The company



DetectED-x Pty Ltd
Sydney
NSW 2008
Australia
https://detectedx.com

References

[1] Akram M., Iqbal M., Daniyal M., Khan AU., Awareness and current knowledge of breast cancer. Biol Res. 2017, 50(1): 33.


Zoë Callister-Hakewill is General Manager of Dr’s On Call, a mobile medical practice that supports the needs of vulnerable populations across metropolitan Sydney, Western suburbs, Northern Beaches, Northern Suburbs, Eastern suburbs, Central Coast/Newcastle/Hunter region and regional NSW. Zoë oversees the digital transformation of the practice, and led the development of digital health policies and training to support a team of medical professionals to deliver quality clinical care through digital health.

Zoë has expertise in the fields of medical science, public health, health law and ethics. She holds a Bachelor of Medical Science, a Masters of International Public Health, and a Masters of Health Law from the University of Sydney, and is completing a Bachelor of Psychology (Honours) at Macquarie University. At the Macquarie University Department of Cognitive Science, she is part of a research group using mobile EEG technology to investigate brain health. She recently attained an Executive Ready scholarship with Women in Leadership Australia and has just commenced studying an MBA with Deakin University.

Zoë is currently the host of a new Southern Cross Austereo Medtech Podcast called Beyond the Medicine Cabinet. The purpose of the Beyond the Medicine Cabinet podcast is to showcase innovation in medical technologies and the lives that have been impacted as a result.  In illustrating this, the podcast highlights the role that technology is playing in transforming health and medicine globally, with real-world examples of the lives that is changing. As an advocate for health literacy, Zoë seeks to empower individualised healthcare decision making, by ensuring that the tone of the podcast strikes the perfect balance between scientific merit, practicality and impact to increase accessibility for the layman person.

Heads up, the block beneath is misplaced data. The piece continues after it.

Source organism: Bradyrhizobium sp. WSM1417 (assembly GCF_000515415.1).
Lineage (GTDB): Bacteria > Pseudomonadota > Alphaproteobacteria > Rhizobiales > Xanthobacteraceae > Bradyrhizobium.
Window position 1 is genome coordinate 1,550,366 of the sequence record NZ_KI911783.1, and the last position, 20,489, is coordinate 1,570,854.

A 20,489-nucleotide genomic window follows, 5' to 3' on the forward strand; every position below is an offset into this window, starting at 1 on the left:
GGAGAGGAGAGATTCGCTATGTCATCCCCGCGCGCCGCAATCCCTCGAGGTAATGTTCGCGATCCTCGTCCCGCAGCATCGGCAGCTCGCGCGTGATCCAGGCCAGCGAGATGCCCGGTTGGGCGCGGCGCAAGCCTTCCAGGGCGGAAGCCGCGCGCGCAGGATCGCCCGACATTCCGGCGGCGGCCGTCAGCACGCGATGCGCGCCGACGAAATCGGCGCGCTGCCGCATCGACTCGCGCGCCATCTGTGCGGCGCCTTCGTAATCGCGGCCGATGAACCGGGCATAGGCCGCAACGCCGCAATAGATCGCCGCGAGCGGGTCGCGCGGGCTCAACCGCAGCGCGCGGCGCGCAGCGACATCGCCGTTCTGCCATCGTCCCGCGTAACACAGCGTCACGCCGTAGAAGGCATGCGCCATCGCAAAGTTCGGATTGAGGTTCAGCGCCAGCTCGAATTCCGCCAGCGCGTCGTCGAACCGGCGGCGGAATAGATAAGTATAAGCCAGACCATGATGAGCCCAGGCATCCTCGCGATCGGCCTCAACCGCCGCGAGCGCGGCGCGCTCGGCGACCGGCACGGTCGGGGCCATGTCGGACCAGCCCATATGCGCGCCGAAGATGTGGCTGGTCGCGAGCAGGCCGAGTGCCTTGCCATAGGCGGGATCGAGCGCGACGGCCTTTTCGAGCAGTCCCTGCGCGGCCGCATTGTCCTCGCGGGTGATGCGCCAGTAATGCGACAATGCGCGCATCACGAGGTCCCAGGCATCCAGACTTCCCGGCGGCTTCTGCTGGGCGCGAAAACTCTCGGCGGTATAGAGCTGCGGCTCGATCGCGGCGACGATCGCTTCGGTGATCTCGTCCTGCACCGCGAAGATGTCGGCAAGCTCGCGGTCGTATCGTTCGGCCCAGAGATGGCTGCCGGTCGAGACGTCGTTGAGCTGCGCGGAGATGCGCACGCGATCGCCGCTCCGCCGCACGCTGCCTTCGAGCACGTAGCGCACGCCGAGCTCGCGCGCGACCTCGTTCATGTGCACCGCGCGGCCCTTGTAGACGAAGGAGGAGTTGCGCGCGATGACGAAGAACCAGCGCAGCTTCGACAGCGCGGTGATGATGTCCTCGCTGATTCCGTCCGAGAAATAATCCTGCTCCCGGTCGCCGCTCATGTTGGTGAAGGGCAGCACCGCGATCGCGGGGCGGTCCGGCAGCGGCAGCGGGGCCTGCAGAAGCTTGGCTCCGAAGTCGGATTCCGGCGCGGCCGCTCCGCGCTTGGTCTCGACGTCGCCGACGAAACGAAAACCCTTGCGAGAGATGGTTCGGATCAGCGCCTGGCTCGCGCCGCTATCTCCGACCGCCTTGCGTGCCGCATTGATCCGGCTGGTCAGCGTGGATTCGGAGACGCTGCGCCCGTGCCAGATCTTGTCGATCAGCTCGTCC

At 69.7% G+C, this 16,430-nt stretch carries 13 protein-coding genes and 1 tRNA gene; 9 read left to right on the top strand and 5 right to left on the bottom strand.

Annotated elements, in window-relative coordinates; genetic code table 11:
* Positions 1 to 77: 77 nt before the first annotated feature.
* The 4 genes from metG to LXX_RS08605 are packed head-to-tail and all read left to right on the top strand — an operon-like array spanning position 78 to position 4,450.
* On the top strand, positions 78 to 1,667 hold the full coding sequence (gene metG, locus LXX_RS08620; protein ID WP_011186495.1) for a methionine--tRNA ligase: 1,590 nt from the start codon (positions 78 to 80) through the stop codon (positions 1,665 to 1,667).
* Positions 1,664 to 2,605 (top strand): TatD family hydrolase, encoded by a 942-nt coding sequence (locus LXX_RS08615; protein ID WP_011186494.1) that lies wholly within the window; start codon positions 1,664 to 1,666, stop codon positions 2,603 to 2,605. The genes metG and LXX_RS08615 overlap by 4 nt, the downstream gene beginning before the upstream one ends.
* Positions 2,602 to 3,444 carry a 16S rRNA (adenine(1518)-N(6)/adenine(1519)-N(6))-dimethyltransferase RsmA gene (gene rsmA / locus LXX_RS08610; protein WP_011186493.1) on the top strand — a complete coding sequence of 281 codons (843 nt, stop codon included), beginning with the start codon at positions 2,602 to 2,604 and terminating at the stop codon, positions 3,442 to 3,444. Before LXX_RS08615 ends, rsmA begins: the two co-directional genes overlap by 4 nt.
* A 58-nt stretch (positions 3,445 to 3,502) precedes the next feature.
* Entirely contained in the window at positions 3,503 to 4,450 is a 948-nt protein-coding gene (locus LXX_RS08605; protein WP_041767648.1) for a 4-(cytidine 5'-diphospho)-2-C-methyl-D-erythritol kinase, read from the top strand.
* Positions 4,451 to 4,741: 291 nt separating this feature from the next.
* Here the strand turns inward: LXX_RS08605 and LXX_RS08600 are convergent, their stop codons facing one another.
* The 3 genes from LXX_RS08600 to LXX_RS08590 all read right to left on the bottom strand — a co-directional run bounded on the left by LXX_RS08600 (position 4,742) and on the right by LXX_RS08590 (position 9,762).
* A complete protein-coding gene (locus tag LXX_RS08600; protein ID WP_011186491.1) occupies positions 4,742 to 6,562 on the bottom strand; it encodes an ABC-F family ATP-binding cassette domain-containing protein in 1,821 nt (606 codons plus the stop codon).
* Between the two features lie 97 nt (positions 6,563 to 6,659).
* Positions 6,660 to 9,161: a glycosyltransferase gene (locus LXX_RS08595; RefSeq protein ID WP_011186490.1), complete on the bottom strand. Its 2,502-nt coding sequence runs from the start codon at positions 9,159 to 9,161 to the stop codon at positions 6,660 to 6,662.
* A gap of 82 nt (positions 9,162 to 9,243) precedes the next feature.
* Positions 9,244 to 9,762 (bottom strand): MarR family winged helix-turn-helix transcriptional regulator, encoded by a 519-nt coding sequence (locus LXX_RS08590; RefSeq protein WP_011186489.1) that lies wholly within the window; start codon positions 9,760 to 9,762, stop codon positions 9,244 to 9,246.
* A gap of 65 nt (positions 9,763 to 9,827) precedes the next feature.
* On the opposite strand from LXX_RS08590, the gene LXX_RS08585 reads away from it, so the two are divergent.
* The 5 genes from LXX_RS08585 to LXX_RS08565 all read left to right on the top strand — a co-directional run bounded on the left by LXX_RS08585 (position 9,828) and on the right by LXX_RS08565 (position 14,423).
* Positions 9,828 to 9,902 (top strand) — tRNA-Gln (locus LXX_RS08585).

As Australian Editor of the Innovation & Impact Scientific Technology and Business Journal, she is able to source, write, collaborate, observe and publish on the interdisciplinary nature of how scientific technology founded in research, articulates with business through a collection of high profile invited papers, case studies and technology profiles within the Australian entrepreneurial landscape.